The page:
The past month has been a total whirlwind. My sister Beth visited for more than three weeks, over her holiday break. After a couple days in Kigali, we headed to northwestern Rwanda, Gisenyi.
Gisenyi shares a border with the DR Congo, at the north tip of Lake Kivu. We stayed overnight at Inzu Lodge, an eco-camp with incredible views of the lake and cool oversize safari tents.
The next morning, we started out on the Congo Nile, a hiking trail that follows Lake Kivu down to the southwest, where I live. I’d already hiked the southern portion with my friend AJ last year, so I was excited to finally do the northern part. After breakfast, Beth and I headed out into the drizzly gray weather towards Kinunu. Kinunu is the halfway point between Gisenyi and Kibuye on the Congo-Nile Trail, and I’d read online that it was too far to hike in one day. Which later turned out to be true, but Beth and I were still determined. The path was hilly and a tad muddy, but we were rewarded with beautiful vista after beautiful vista.
After about nine hours of hiking, however, we were both pretty exhausted and agreed to find motorcycles in the next village to take us the remaining distance to Kinunu. Beth and I didn’t want to camp, and Kinunu was the only place that had a guesthouse on our map. Little did we know, the guesthouse was off the path, down some steep hills by the lake. When we arrived, the woman working there wanted to charge us each an exorbitant amount for a small room with no electricity and no place to get food except for the guesthouse, which was also extremely inflated. (To give you a better idea about what a rip-off it was, she wanted to charge us each 5,000 francs for some fries, boiled potatoes, and beans, which I’d pay 500 francs for normally).
Beth and I were stumped on what to do. We didn’t want to blow our whole budget on one night’s stay at the guesthouse, but it was also getting dark and we didn’t know of any other options. We used our best bargaining skills, and even faked walking away to see if she’d lower the price since we were the only guests there, but she wouldn’t budge. I figured that we were screwed and would have to stay there, when a stroke of good luck for us and bad business sense for the owner hit. The owner mentioned that the Catholic parish in Kinunu had rooms that were far cheaper than hers. Within minutes of her telling us this lucky piece of information, we were back on motorcycles headed back up the mountain to the Catholic parish. The rooms were tiny, cold, and slightly damp, but clean and far cheaper than at the guesthouse. We had a late supper with one of the brothers at the parish, who told us that there was a boat that goes from Kinunu to Gisenyi every morning. (If you want to stay at Sacre Coeur parish in Kinunu, Celestin, the receptionist‘s number is 0725147055 or 0787415197; to check if the boat is coming, call Etienne at 0722675908).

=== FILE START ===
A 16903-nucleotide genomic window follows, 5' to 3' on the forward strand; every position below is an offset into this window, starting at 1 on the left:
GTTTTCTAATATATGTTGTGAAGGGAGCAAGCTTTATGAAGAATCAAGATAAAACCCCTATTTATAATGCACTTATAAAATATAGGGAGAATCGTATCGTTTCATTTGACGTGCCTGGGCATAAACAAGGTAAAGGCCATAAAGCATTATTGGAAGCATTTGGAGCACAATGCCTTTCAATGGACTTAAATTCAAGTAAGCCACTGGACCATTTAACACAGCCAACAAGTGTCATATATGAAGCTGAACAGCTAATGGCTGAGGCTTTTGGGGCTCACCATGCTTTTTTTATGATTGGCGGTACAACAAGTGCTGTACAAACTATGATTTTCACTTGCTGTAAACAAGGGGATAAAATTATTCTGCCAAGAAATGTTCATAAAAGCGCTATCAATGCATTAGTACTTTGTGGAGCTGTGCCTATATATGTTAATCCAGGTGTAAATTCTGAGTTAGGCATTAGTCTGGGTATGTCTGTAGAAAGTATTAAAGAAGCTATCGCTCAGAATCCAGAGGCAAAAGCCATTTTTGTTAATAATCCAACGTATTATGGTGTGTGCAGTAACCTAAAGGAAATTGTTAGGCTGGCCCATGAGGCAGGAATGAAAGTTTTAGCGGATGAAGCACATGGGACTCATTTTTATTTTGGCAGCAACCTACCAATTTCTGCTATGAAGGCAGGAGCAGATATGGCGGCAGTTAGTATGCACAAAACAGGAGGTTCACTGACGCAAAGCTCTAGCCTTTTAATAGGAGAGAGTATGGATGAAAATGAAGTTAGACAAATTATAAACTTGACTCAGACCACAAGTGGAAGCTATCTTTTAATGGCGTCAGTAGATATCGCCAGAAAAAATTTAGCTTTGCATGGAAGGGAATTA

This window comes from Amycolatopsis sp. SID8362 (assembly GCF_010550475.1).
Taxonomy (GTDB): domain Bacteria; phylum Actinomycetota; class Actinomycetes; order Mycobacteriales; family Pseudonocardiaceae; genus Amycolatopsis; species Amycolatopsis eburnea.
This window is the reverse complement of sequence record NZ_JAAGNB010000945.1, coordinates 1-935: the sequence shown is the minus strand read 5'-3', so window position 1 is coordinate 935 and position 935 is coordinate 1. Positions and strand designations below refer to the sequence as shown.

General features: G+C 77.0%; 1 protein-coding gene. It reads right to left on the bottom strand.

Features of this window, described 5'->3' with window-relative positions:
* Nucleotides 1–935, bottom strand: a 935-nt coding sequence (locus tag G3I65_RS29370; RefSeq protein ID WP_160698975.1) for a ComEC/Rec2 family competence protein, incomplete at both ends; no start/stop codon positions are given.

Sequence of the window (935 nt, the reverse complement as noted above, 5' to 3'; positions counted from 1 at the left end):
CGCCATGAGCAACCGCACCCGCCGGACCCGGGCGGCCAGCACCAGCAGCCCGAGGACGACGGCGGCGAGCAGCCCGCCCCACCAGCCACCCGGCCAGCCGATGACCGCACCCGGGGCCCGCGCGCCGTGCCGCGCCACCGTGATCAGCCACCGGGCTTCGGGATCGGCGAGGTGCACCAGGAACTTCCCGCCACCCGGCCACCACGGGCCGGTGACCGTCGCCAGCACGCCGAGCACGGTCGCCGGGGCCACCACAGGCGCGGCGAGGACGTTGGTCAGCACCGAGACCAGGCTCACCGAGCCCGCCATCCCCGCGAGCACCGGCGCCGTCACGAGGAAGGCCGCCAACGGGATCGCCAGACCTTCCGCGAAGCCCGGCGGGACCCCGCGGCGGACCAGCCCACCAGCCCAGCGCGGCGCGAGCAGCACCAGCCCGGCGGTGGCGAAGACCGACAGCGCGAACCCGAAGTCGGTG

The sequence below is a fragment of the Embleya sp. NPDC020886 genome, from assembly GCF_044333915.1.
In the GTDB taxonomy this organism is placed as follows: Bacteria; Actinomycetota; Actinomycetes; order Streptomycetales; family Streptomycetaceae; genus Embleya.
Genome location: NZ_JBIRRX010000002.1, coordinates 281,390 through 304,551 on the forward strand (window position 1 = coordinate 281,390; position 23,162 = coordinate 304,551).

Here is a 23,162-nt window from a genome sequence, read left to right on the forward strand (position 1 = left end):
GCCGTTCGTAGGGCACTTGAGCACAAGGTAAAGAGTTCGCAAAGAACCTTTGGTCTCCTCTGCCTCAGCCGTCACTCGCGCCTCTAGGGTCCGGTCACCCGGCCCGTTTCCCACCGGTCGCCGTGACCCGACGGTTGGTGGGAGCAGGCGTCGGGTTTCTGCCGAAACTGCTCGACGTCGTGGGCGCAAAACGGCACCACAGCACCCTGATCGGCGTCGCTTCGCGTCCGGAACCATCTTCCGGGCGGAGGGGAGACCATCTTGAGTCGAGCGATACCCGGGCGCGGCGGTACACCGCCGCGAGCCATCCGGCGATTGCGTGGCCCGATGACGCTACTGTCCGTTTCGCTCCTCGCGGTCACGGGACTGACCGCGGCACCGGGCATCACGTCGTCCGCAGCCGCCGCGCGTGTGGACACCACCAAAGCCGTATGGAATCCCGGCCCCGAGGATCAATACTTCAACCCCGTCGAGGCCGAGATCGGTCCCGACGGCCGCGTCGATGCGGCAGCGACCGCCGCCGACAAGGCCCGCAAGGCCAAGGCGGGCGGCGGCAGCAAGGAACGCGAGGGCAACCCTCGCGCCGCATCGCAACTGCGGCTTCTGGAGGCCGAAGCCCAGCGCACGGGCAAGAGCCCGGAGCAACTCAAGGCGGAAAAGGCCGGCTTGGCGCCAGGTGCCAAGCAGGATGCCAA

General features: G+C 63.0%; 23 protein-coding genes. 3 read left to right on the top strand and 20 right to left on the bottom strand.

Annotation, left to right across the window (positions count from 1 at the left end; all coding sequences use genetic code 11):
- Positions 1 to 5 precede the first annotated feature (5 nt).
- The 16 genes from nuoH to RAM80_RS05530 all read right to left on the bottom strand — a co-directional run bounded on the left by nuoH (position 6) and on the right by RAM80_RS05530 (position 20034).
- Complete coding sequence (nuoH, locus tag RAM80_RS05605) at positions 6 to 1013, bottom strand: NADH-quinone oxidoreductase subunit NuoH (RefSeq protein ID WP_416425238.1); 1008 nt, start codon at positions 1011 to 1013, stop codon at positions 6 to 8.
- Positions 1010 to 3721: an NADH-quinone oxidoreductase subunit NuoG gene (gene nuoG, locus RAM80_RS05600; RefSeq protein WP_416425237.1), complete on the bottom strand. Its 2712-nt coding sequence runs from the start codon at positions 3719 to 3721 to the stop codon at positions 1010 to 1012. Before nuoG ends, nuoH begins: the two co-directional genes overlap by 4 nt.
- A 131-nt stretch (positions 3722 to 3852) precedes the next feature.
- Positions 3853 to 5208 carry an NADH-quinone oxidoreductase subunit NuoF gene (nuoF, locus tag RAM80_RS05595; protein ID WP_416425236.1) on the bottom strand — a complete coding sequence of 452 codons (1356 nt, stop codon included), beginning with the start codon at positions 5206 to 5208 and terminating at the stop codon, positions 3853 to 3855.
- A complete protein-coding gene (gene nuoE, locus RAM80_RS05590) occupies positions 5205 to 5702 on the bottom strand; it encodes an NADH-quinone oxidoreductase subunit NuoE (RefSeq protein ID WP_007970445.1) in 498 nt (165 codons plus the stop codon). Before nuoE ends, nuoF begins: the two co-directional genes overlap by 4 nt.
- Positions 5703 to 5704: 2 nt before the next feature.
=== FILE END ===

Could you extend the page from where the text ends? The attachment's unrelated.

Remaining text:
|Taken at about 5:30 am|
Although hiking was nice, we were both pretty exhausted and were eager to see Lake Kivu by boat, so the next morning we woke before dawn to catch the 6:30 am boat. As with the other boats I’ve taken along Lake Kivu, the views were magnificent.
After perhaps three hours on the boat, we found ourselves in beautiful Kibuye.
We spent a couple days relaxing, enjoying the views, listening to Beth’s (ahem) interpretations of the new Beyonce album, and going to the beach.
We also met two awesome Swedish girls travelling in Rwanda and Tanzania. We told them that we’d grown up in the Swedish Capitol of Nebraska, and they later agreed to join us for our Serengeti tour the following week.
And then it was back to Kigali, and then the seven to eight hour bus ride to my site for three days. Beth got a little taste of my life in the village, from taking bucket showers to watching my English classes.
On Christmas Eve Day, we went to go visit my favorite family in my village: Annonciata, Robert, and their five children (the youngest of whom is named “Happy.”) The entire family lives in a two-room mud house. They have no plumbing or electricity, and the entire family sleeps on the dirt floor. But they are the kindest, most generous people I’ve met here. The children decorated the inside of their house with little cards welcoming us.